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Typhoon slams into Philippines: 2 dead, thousands displaced and without power

The powerful cyclone is beginning to weaken as it crosses land, but not before dumping a month's worth of rain in a day. The Philippines is no stranger to typhoons - the island nation is hit by about 20 each year.

A powerful typhoon slammed into the northeastern coast of the Philippine's main island, Luzon, on Sunday. The storm killed two people, knocked out electricity and caused nearly ten thousand people to flee their homes.

Typhoon Sarika is packing sustained winds of 80 mph (130 kmph), with gusts up to 135 mph (220 kmph)

"The roofs of some house[s] were blown away and power was cut in some areas," said Mina Marasigan, spokeswoman for the government's National Disaster Risk Reduction and Management Council. "Minor landslides were also reported as well as floods. We're waiting for the typhoon to blow over to conduct a fuller assessment."

The cyclone began weakening after making landfall before dawn Sunday (1830 GMT/UTC Saturday), eventually raking across mountainous terrain and sparsely populated areas in the morning, and was expected to blow out into the South China Sea by afternoon.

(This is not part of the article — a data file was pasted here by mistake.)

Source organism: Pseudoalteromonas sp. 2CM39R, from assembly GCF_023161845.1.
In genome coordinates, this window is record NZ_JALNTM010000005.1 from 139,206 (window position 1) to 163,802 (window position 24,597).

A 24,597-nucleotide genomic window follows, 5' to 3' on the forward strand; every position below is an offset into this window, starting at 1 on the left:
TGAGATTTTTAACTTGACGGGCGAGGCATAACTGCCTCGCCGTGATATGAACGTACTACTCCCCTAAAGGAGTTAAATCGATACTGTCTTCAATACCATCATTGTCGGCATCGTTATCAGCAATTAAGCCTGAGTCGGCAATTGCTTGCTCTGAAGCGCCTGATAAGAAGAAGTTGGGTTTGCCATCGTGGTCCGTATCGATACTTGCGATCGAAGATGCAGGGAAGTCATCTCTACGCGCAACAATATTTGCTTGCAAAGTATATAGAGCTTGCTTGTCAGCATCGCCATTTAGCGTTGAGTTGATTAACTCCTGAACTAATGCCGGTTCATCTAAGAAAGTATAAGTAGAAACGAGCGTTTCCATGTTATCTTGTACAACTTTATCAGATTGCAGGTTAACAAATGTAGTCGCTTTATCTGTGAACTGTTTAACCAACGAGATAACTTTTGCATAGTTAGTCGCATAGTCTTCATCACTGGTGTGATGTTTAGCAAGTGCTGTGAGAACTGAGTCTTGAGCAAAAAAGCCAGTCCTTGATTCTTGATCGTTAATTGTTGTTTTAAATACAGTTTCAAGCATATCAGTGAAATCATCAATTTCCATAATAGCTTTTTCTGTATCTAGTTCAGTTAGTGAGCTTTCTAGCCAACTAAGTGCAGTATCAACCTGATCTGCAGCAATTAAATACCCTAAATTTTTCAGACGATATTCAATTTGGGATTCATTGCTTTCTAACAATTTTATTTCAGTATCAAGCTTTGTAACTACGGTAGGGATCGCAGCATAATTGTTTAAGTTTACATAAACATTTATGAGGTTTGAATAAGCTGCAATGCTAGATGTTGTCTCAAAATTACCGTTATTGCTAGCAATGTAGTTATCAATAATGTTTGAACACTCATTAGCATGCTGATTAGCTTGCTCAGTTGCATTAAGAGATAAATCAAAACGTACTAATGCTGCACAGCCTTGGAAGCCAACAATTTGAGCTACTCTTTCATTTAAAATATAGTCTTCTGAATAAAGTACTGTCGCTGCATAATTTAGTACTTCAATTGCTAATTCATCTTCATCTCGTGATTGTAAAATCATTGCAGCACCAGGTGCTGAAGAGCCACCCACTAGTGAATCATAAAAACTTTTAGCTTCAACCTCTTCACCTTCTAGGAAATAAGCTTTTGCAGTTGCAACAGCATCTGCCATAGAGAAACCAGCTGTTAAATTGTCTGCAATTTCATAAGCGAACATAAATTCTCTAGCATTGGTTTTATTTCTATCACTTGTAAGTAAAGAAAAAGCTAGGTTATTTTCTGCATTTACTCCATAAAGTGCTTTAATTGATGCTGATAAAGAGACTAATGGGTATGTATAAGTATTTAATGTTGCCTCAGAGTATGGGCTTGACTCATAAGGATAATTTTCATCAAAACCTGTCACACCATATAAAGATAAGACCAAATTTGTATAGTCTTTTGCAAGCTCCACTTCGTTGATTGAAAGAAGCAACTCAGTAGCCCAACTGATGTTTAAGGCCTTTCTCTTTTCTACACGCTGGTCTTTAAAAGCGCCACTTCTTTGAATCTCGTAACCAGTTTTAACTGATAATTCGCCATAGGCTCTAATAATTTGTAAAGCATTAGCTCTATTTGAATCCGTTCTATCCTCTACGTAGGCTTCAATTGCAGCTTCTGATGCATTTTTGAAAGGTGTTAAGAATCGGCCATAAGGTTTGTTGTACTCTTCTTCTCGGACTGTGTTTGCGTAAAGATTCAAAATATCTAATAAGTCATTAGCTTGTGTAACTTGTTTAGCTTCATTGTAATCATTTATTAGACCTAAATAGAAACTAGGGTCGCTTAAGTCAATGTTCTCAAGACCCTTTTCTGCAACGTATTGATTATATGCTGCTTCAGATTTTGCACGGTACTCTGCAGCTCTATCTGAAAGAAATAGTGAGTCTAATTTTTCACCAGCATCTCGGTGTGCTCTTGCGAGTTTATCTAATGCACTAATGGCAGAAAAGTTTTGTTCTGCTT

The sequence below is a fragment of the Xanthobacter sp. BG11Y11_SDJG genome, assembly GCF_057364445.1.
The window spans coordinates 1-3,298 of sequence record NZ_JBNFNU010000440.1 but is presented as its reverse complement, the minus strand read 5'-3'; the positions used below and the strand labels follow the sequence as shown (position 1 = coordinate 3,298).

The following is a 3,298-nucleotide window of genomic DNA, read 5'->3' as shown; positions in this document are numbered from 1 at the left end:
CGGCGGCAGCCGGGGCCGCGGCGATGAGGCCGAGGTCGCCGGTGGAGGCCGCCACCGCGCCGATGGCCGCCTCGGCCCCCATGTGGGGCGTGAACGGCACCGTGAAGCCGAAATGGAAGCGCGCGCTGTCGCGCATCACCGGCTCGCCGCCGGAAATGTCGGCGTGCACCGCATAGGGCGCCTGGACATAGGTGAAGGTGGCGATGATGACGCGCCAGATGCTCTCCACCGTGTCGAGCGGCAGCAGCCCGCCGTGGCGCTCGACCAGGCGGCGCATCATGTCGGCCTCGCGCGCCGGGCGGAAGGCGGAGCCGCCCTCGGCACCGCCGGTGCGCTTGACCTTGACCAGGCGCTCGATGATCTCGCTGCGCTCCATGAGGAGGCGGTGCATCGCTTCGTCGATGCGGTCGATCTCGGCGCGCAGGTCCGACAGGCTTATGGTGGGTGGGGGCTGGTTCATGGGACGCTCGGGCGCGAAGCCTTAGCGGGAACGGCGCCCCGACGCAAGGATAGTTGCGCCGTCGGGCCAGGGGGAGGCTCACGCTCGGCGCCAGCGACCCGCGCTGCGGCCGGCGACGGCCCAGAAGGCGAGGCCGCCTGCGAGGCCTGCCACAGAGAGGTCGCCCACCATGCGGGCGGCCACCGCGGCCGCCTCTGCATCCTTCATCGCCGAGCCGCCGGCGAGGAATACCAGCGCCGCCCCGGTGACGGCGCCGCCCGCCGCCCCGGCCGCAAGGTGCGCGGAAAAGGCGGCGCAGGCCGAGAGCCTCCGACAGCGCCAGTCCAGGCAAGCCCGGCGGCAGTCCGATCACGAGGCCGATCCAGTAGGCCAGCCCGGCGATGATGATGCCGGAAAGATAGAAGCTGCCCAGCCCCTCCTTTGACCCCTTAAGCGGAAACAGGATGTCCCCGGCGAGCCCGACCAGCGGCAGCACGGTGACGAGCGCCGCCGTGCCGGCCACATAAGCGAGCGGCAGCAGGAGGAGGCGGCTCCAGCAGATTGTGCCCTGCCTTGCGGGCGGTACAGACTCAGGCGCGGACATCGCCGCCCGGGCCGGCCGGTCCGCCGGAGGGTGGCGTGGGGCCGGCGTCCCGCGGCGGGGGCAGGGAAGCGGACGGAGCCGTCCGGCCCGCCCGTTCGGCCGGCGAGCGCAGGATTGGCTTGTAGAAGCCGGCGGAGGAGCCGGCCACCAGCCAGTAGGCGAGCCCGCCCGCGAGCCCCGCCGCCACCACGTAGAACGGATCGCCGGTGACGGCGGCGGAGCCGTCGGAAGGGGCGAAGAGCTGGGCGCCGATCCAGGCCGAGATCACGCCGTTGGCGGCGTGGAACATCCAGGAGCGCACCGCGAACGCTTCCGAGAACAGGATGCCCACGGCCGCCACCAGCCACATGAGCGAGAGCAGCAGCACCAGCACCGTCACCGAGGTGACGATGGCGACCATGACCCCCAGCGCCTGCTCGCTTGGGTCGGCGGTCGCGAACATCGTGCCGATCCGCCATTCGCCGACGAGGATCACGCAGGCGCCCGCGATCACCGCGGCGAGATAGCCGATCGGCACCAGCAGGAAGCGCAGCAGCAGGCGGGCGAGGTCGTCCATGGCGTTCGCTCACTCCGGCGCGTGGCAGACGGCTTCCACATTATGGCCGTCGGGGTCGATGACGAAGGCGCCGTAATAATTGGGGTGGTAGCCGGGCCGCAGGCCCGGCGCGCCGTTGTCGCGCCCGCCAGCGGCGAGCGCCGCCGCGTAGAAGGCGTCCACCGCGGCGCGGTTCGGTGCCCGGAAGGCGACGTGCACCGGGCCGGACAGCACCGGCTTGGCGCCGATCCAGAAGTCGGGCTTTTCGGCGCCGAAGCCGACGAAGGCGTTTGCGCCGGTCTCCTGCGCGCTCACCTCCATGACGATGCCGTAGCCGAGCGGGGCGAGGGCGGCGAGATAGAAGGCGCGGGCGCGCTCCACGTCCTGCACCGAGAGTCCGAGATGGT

Strong currents and high winds

Villagers along the coast were given advanced notice to seek higher ground. Still, one man drowned when strong river currents swept him away, and a farmer died when a powerful wind slammed him to the ground head first, according to provincial safety officer Gerry Beo.

He added that three fishermen were also missing.

Philippinen Taifun Sarika (picture-alliance/dpa/F. R. Malasig)

Fishermen carry a generator; thousands have lost electricity across the Philippines

On Friday the area was drenched in a month's worth of rain, in a single day sending rivers and creeks over their banks and flooding low-lying farming villages, according to Beo. He added that about 260,000 people were without electricity across the island province of Catanduanes.

The storm forced 50 mountaineers in Bataan province to descend from Mount Tarak. But 36 others remained stranded in the highlands, according to police and firefighters who were trying to rescue them.

Nearly 200 domestic and international flights were canceled and thousands of passengers were stranded in seaports after local ferries were ordered to be docked because of the high seas.

The Philippines is no stranger to typhoons: about 20 such storms rake the island nation every year, adding to the many hardships in a country that is also threatened by earthquakes and volcanoes.

bik/kl (AP, AFP)

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